Grammy Award For Best New Artist
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Grammy Award For Best New Artist

Grammy Award for Best New Artist
CountryUnited States
Presented byNational Academy of Recording Arts and Sciences
First awarded1959
Currently held byBillie Eilish (2020)

The Grammy Award for Best New Artist has been awarded since 1959.[1] Years reflect the year in which the Grammy Awards were handed out, for records released in the previous year. The award was not presented in 1967. The official guidelines are as follows: "For a new artist who releases, during the Eligibility Year, the first recording which establishes the public identity of that artist." Note that this is not necessarily the first album released by an artist.

It is sometimes asserted, with varying degrees of sincerity, that winning the award is a curse, as several award winners (particularly from the late 1970s and early 1980s) were never able to duplicate the success they experienced in their debut year.[2][3] This viewpoint was expressed by former Starland Vocal Band member Taffy Danoff in a 2002 interview for VH1's 100 Greatest One Hit Wonders: "We got two of the five Grammys - one was Best New Artist. So that was basically the kiss of death and I feel sorry for everyone who's gotten it since."[4]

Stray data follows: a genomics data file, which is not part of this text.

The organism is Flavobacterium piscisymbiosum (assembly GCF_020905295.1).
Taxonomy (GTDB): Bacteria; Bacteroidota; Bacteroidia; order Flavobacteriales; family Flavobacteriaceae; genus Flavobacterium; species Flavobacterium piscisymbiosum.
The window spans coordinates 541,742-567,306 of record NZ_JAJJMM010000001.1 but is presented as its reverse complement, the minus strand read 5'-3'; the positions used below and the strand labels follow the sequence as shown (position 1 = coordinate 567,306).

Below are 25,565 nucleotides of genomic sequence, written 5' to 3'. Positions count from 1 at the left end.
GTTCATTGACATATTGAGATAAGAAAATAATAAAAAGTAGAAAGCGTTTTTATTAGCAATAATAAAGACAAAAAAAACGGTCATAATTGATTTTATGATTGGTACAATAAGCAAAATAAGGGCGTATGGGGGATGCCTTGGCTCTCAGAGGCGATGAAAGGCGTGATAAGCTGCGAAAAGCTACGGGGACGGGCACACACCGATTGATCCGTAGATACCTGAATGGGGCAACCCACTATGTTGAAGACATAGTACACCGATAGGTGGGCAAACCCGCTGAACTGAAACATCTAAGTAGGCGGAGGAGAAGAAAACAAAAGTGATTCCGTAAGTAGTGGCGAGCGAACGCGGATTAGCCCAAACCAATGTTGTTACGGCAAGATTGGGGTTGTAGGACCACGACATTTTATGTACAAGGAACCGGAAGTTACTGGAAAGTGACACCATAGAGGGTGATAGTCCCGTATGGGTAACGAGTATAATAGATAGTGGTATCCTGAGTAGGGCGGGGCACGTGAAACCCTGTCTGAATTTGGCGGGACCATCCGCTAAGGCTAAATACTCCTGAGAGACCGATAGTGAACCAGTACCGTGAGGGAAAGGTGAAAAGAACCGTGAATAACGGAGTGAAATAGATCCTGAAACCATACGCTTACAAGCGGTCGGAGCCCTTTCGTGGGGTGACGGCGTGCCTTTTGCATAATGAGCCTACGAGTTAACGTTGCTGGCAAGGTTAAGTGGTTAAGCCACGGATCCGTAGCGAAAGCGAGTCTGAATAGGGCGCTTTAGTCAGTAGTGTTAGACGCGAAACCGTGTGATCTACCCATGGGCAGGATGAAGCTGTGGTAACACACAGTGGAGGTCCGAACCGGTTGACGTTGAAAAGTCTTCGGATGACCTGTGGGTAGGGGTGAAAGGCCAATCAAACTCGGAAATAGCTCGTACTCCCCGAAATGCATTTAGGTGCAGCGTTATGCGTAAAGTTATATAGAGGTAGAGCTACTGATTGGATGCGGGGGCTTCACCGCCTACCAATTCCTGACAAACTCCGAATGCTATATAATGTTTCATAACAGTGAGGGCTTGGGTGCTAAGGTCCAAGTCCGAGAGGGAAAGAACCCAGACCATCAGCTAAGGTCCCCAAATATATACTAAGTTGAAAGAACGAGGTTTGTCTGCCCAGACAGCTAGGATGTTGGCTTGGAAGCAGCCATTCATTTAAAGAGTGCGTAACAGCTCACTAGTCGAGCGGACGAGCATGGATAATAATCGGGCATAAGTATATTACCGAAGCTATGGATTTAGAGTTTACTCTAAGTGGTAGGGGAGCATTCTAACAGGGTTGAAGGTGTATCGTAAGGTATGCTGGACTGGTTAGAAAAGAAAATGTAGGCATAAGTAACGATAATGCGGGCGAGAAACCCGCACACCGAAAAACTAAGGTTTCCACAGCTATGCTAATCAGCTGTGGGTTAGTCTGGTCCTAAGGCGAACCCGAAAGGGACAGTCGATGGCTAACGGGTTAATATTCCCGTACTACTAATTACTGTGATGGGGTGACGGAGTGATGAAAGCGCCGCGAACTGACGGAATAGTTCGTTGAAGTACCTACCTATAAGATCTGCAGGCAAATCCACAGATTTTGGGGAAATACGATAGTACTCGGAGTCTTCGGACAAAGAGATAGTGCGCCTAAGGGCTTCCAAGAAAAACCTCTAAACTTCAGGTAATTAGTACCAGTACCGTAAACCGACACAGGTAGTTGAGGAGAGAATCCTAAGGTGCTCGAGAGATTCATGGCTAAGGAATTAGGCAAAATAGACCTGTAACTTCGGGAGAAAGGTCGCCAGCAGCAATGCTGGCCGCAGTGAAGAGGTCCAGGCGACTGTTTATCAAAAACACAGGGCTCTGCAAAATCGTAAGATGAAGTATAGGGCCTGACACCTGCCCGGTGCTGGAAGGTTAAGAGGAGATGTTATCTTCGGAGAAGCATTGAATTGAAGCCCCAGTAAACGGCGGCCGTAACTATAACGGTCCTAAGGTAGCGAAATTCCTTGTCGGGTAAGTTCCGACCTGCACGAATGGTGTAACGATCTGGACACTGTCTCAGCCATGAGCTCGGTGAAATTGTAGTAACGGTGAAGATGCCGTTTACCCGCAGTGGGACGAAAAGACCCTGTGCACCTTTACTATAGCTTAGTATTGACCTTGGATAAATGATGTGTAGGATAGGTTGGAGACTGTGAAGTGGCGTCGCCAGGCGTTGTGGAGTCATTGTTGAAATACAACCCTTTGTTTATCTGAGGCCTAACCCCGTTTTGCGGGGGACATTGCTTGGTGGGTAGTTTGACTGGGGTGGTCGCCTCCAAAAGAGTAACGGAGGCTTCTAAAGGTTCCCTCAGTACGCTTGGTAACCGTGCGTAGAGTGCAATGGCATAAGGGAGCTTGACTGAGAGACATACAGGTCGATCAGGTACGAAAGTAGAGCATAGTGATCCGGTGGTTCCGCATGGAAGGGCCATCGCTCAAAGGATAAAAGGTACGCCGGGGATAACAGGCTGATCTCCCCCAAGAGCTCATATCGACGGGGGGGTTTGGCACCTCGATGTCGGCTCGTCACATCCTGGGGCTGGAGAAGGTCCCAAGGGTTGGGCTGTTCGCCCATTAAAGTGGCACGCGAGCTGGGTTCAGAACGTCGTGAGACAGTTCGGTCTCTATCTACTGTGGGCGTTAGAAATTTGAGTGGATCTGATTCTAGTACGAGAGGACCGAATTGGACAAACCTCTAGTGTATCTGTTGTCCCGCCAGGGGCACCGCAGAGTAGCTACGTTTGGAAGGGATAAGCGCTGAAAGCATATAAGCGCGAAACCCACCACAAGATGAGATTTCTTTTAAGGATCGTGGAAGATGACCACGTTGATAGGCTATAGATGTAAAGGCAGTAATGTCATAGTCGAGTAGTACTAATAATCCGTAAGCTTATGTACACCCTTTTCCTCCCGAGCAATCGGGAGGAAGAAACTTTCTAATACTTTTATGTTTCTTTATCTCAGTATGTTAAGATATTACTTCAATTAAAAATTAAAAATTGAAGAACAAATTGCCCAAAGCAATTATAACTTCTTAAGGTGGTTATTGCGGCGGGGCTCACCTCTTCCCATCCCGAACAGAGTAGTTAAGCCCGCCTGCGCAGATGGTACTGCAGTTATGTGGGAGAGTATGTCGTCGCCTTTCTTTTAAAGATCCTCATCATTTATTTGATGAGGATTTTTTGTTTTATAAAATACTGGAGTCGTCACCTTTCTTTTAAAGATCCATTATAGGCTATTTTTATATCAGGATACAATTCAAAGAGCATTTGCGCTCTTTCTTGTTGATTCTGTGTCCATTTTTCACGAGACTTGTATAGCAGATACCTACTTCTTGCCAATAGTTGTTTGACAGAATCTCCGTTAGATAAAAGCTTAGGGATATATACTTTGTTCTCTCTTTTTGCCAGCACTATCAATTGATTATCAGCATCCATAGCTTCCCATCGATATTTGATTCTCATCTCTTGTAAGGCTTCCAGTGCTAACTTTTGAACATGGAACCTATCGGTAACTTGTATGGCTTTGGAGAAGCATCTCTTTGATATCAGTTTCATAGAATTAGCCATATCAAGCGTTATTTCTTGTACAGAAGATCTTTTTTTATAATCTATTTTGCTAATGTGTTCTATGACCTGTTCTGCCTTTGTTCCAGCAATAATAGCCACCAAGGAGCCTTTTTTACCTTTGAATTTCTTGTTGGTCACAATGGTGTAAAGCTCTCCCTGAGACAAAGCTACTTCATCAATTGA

The category is also notable for being the only one of its kind in which a Grammy Award was vacated. This occurred in 1990 after it was revealed winners Milli Vanilli did not contribute their own vocals on their debut album.[5] The award was revoked but was not handed out to another artist.

Of the 54 awards presented in the category since its inception, the honor has been presented to 26 solo female artists, 18 duos or groups, and 11 solo male artists. Between 1997 and 2003, all the winners were solo female artists. Also, from 1993 to 2005, no winner was a solo male artist. In 2006, John Legend broke this trend, which started after Marc Cohn in 1992. Only five artists have won both Best New Artist and Album of the Year in the same year: Bob Newhart in 1961, Christopher Cross in 1981, Lauryn Hill in 1999, Norah Jones in 2003, and Billie Eilish in 2020. Of these, Cross, Jones, and Eilish had songs winning Record of the Year and Song of the Year for the same year, with Cross as the sole songwriter, Eilish as co-writer, and Jones lacking songwriting credit, which therefore made her miss out on completing the single year big four Grammy achievement, a feat that only Cross and Eilish attained. Only two artists have lost Best New Artist yet won Album of the Year in the same year: Vaughn Meader in 1963 and Alanis Morissette in 1996.